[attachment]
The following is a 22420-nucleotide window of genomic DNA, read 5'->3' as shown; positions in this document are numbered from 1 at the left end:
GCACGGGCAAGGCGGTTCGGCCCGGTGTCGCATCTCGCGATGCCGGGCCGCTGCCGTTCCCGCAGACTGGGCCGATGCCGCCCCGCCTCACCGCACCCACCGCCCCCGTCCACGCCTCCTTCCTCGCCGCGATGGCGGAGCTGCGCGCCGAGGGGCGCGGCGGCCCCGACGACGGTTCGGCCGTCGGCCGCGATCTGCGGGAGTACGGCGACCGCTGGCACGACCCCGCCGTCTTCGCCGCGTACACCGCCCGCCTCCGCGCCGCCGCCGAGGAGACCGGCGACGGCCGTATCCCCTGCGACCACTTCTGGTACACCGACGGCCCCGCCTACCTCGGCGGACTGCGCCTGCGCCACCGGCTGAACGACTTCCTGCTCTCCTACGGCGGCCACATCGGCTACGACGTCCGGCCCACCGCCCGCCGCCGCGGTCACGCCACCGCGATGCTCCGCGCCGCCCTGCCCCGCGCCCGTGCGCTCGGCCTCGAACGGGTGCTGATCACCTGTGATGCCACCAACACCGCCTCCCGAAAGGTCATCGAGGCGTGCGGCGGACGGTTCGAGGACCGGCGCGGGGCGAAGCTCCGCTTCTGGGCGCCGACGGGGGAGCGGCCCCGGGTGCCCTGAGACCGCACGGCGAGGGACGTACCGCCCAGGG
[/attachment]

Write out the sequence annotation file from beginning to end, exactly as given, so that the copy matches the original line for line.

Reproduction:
The following is a 22420-nucleotide window of genomic DNA, read 5'->3' as shown; positions in this document are numbered from 1 at the left end:
GCACGGGCAAGGCGGTTCGGCCCGGTGTCGCATCTCGCGATGCCGGGCCGCTGCCGTTCCCGCAGACTGGGCCGATGCCGCCCCGCCTCACCGCACCCACCGCCCCCGTCCACGCCTCCTTCCTCGCCGCGATGGCGGAGCTGCGCGCCGAGGGGCGCGGCGGCCCCGACGACGGTTCGGCCGTCGGCCGCGATCTGCGGGAGTACGGCGACCGCTGGCACGACCCCGCCGTCTTCGCCGCGTACACCGCCCGCCTCCGCGCCGCCGCCGAGGAGACCGGCGACGGCCGTATCCCCTGCGACCACTTCTGGTACACCGACGGCCCCGCCTACCTCGGCGGACTGCGCCTGCGCCACCGGCTGAACGACTTCCTGCTCTCCTACGGCGGCCACATCGGCTACGACGTCCGGCCCACCGCCCGCCGCCGCGGTCACGCCACCGCGATGCTCCGCGCCGCCCTGCCCCGCGCCCGTGCGCTCGGCCTCGAACGGGTGCTGATCACCTGTGATGCCACCAACACCGCCTCCCGAAAGGTCATCGAGGCGTGCGGCGGACGGTTCGAGGACCGGCGCGGGGCGAAGCTCCGCTTCTGGGCGCCGACGGGGGAGCGGCCCCGGGTGCCCTGAGACCGCACGGCGAGGGACGTACCGCCCAGGG